The Wednesday Wall Street Journal takes Supreme Court Justice Neil Gorsuch to task, and deservedly so, for his incredibly living-constitution opinion in Bostock v. Clayton County. In the jaw-dropping opinion Gorsuch wrote, one which could have been dictated by any one of the liberal justices, Gorsuch completely abandons his originalist philosophy, which holds that laws mean what the words of the law meant to those who wrote them. The new covenant according to Neil is that laws mean whatever spin those promoting the leftist agenda wish to put on them.
For the purposes of discrimination, whatever this word even means anymore in the current political hothouse, sex now doesn’t mean the sex that any individual Americano happens to be, which the authors of the Civil Rights Act of 1964 clearly meant, but whatever delusions, phantasms, appetites, or inclinations one might have in any way directly or tangentially related to the general subject of sex. This is not a plea for discrimination against any sexual category. But if the public demands protection for gays, trans, or any other category, legislators can write laws creating that protection in language that is clear and unchanging in its meaning. Bad enough we have a living constitution. We don’t need living laws, subject to rereading at the whims of federal judges, egged on by advocates of the latest agendas. We don’t need judges sitting atop the fad chain.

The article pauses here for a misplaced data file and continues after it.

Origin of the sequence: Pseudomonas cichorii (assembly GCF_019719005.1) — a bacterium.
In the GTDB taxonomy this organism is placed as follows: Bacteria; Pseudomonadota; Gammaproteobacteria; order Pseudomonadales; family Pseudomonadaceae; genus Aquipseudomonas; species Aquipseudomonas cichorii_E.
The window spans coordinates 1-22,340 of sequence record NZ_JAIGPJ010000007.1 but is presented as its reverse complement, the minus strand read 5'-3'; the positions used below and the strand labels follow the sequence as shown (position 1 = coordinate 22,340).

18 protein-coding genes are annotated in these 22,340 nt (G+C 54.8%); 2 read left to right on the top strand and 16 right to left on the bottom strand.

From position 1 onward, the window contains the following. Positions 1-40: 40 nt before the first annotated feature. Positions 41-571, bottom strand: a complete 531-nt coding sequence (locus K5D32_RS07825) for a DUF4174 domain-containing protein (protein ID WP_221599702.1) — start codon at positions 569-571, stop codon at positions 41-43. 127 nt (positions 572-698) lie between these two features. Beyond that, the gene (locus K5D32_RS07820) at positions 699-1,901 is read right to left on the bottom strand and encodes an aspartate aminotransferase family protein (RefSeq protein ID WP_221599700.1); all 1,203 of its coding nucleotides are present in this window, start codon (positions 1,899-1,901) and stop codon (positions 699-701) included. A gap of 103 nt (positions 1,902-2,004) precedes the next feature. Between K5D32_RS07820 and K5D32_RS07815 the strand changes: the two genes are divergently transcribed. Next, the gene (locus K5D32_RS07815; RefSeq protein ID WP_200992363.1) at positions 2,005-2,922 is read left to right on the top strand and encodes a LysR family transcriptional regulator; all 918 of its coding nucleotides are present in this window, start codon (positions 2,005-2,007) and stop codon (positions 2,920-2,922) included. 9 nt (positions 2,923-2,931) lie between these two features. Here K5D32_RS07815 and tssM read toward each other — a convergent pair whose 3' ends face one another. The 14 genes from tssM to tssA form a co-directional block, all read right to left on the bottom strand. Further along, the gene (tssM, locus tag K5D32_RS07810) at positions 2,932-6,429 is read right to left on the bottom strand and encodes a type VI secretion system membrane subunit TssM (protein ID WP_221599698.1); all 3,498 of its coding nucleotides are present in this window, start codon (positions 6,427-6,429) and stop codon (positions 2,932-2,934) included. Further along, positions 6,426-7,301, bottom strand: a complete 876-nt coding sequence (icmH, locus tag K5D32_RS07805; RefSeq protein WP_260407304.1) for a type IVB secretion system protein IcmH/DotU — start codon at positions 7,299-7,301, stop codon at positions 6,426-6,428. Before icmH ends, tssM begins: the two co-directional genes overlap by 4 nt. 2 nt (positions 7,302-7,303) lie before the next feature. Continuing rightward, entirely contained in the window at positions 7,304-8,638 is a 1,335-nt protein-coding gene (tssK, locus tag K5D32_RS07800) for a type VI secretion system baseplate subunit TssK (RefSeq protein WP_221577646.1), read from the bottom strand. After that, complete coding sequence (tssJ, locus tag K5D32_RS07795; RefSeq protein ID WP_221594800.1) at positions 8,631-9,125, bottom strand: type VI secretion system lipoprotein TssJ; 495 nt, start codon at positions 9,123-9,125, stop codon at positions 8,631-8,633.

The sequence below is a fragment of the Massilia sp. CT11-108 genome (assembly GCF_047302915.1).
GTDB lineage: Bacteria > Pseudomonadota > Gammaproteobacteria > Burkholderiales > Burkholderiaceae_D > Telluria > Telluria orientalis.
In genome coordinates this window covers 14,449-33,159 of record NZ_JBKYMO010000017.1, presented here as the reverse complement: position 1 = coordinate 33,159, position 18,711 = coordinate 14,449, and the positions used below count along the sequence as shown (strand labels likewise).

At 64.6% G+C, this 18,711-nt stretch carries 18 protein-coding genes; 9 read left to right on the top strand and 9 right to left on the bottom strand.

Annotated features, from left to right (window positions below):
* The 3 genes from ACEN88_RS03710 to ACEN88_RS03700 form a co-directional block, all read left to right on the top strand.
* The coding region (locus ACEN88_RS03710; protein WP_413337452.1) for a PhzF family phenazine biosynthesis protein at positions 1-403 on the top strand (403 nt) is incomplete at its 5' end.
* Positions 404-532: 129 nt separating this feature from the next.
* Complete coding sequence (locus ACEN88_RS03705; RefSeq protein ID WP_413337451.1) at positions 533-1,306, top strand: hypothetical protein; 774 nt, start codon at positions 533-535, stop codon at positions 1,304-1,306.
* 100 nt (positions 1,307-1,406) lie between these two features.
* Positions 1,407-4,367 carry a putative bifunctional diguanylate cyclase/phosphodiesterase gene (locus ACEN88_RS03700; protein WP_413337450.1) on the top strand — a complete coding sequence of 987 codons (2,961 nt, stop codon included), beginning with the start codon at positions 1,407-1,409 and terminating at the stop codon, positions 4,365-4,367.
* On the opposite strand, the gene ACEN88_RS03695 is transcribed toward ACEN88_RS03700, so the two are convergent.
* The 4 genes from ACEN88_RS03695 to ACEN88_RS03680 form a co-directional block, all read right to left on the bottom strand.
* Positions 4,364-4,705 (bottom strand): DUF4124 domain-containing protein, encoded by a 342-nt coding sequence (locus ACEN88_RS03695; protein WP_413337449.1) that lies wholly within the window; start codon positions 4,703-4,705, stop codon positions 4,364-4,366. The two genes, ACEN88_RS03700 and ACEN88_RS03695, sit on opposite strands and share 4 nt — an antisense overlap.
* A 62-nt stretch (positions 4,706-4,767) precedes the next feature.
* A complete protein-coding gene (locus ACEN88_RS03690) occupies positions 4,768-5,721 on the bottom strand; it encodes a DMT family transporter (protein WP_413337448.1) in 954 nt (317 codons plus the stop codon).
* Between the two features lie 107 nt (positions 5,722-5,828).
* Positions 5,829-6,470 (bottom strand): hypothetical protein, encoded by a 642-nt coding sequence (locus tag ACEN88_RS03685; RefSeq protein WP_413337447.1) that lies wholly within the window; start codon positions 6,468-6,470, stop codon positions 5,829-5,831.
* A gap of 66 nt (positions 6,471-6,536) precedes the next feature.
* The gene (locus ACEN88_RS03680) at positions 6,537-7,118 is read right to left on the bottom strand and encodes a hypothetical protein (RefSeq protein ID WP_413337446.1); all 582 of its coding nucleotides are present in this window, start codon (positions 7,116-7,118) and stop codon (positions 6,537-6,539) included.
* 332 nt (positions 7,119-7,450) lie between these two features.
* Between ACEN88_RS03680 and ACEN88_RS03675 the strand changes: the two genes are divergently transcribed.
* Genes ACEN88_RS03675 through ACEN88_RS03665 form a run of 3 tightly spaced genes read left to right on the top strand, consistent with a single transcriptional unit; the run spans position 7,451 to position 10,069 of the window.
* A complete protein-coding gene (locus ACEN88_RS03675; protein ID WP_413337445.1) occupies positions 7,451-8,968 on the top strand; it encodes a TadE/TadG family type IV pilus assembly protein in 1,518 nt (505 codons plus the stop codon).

We seem to have already lost Chief Justice John Roberts, who on arrival in Washington quickly contracted a case of swamp fewer. (No examples needed for informed American Spectator readers.) You’ll recall he’s the author of the incredible statement that “We do not have Obama judges or Trump judges.… What we have is an extraordinary group of dedicated judges doing their level best to do equal right to those appearing before them.”
Words fail. As judges become more and more political, expanding their reach into decisions they were never meant to make, and almost always along ideological lines, Roberts gave us this saccharin whopper, which makes Pollyanna sound like Machiavelli by comparison. We can pray Gorsuch’s recent infarct is just a tic, an eccentricity, a moment of madness, and that he will come to his coherent, originalist self again. We don’t need two “conservative” Pollyannas on the court. But if the change is permanent, and if the movie industry decides to remake The Sound of Music, Roberts and Gorsuch may have to flip a coin to see which one of them gets to play Maria.
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